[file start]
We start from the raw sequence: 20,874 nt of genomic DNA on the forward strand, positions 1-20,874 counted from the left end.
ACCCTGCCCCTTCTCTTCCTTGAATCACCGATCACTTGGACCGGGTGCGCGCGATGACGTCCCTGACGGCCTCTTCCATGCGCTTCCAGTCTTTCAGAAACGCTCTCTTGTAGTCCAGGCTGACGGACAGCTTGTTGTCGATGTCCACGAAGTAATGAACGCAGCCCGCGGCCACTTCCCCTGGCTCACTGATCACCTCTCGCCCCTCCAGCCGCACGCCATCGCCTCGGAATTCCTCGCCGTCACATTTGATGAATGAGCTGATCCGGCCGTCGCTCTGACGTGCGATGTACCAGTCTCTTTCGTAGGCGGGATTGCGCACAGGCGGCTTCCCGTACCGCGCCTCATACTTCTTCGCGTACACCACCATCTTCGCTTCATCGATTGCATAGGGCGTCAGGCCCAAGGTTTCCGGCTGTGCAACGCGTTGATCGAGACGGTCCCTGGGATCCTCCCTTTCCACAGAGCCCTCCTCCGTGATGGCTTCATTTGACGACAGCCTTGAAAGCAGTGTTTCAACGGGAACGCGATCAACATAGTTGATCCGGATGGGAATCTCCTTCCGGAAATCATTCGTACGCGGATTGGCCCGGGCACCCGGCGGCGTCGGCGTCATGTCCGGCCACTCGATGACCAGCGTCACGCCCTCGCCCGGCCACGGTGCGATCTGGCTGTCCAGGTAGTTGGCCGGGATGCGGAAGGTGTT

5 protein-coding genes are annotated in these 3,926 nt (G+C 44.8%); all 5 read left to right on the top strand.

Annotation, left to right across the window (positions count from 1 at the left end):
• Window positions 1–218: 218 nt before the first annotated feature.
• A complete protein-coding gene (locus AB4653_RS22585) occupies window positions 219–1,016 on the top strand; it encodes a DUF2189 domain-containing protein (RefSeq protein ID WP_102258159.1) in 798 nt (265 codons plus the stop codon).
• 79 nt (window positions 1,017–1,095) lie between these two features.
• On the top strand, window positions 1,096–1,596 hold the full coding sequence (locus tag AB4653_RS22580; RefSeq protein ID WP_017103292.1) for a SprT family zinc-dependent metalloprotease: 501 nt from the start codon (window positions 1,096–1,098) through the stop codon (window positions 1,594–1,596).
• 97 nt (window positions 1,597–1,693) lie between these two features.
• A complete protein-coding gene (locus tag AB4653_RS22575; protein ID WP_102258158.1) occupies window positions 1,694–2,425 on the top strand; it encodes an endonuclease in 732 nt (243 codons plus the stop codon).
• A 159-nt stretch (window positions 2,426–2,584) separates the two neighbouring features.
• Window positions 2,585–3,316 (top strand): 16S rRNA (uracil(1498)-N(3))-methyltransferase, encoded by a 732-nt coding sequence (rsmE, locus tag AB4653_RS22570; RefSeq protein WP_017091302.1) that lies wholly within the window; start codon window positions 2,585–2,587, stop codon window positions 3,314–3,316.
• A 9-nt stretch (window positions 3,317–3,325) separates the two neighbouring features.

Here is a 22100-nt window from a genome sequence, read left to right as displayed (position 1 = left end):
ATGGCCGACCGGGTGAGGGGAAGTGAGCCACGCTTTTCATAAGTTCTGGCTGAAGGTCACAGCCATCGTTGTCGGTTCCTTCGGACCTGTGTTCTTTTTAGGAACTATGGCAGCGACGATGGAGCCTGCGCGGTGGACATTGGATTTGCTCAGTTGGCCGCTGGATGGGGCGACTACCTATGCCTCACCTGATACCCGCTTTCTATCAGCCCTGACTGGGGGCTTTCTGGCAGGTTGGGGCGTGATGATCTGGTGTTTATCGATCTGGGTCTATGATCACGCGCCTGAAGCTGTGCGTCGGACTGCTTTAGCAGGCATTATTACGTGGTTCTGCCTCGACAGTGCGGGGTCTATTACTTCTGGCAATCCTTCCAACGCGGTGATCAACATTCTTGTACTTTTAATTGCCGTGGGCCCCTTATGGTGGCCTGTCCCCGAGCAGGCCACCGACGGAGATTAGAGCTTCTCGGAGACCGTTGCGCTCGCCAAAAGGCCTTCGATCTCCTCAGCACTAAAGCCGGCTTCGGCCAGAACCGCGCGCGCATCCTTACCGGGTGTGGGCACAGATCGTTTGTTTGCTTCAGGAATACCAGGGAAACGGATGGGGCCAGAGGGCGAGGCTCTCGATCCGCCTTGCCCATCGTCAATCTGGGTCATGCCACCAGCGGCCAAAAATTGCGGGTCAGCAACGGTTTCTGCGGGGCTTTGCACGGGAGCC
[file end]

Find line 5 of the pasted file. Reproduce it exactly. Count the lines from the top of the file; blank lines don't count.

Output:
• Window positions 1–218: 218 nt before the first annotated feature.